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Coast valuable player
Professor Robin Craig takes the mystery out of ocean, water law for judges, lawmakers
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With climate litigation becoming more complicated, the influential Environmental Law Institute turned to USC Gould School of Law Professor Robin Craig to educate judges and lawmakers as part of the institute’s Climate Judiciary Project.
Craig is also serving on the Capitol Hill Ocean Week Advisory Committee (CHOW), appointed by the National Marine Sanctuaries Foundation to engage in outreach to and education of members of Congress regarding important ocean legal issues during CHOW June 7-9.
“It’s nice to have organizations with that kind of national scope reaching out to me,” Craig says.
The Climate Judiciary Project provides judges the tools they need to effectively adjudicate the thousands of climate cases sweeping the federal and state courts across the country, she says.
“The project is aimed at making judges a little less apprehensive about these cases and giving them an idea of the full range of legal possibilities they might face in climate cases and how to handle their complexities,” says Craig, who was hired by the State of Utah to train state judges on water law. “I think we can make a real difference and it’s an important service that the Environmental Law Institute is trying to provide.”
Craig is also contributing a chapter on procedural and case management issues that may come up in climate change litigation for a handbook for judges being assembled by ELI.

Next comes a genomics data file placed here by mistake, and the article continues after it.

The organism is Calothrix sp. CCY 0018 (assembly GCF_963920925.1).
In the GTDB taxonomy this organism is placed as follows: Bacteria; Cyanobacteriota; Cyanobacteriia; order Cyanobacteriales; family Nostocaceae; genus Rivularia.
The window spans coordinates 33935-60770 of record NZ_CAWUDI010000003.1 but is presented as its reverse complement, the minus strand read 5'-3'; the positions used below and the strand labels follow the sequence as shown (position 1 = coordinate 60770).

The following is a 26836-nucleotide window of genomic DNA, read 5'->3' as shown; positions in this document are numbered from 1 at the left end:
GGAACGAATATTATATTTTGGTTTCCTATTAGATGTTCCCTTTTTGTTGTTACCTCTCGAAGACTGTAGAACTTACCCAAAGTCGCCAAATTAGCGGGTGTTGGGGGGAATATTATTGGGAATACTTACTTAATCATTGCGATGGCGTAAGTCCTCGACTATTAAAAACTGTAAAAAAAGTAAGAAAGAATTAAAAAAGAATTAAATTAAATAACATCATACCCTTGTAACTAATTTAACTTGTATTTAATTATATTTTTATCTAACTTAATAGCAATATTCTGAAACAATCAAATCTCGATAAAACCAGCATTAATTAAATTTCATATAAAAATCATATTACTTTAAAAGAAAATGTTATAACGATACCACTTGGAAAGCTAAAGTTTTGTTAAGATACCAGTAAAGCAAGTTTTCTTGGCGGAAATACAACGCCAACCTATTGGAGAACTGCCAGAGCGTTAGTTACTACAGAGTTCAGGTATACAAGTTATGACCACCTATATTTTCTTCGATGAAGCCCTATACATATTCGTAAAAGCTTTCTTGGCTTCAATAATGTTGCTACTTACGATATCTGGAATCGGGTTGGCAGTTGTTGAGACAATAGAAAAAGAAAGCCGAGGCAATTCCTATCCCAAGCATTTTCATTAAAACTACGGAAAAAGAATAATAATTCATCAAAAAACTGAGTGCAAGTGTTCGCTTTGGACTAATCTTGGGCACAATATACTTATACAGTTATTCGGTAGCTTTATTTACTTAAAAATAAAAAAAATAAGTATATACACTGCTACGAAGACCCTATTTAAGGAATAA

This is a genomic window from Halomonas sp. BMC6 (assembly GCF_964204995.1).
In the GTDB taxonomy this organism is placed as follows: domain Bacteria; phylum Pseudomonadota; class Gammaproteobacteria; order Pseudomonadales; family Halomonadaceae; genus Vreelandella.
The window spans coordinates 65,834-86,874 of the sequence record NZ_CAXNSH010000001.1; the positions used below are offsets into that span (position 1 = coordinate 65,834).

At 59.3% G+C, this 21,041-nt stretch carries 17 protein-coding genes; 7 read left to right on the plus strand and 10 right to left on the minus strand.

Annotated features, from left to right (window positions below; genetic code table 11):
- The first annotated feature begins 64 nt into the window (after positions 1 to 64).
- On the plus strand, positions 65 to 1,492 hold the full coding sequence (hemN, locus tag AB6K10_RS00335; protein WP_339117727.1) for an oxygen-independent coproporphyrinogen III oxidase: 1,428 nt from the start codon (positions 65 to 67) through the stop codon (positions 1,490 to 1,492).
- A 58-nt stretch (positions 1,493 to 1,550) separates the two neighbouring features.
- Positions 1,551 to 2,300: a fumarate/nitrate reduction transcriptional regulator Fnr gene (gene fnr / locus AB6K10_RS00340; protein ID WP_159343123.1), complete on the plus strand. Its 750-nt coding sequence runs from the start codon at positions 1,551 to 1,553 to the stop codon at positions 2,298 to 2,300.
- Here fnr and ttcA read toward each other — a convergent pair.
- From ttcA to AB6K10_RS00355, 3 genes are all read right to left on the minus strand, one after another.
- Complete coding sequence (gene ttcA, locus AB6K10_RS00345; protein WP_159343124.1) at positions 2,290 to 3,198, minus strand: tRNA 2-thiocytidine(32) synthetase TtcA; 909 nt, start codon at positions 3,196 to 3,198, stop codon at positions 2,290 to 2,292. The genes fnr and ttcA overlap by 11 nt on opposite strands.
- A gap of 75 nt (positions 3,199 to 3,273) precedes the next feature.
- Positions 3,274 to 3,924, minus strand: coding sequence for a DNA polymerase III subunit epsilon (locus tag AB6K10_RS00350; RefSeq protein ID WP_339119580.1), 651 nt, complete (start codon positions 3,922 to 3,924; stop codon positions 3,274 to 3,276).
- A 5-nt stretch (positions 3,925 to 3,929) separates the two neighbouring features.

“The main point of my chapter is that there are a lot of procedural complications that come up in climate change litigation,” Craig says. “The same kind of issues come up in toxic tort litigation, and there’s a rich set of literature on how to manage these highly complicated cases.”
Craig is also serving remotely on the CHOW Advisory Committee, helping to craft the agenda to engage lawmakers and their legislative staffers in dialogue and debate on issues impacting oceans, coasts and the Great Lakes, and to propose innovative policies and partnerships to address these issues.
“The goal is to do a retrospective of where we’ve been but also provide information to members of Capitol Hill and the public on gaps in laws, areas that need to be better addressed, what climate change is doing to the ocean, marine spatial planning, and recognizing the rights of indigenous peoples to ocean resources,” Craig says. “There’s a whole host of issues that we’ll bring to the attention of legislators who are in a position to make changes to better protect the ocean.”
This year’s Capitol Hill Ocean Week marks the 50th anniversary of many important environmental statutes enacted in 1972. These include the National Marine Sanctuaries Act, Coastal Zone Management Act, Clean Water Act and Marine Mammal Protection Act.
“I wanted to make time to be a part of this because it’s a way of educating people on Capitol Hill who, quite frankly, have other pressing priorities and very rarely, unless from a coastal state, think about larger coastal issues,” Craig says.
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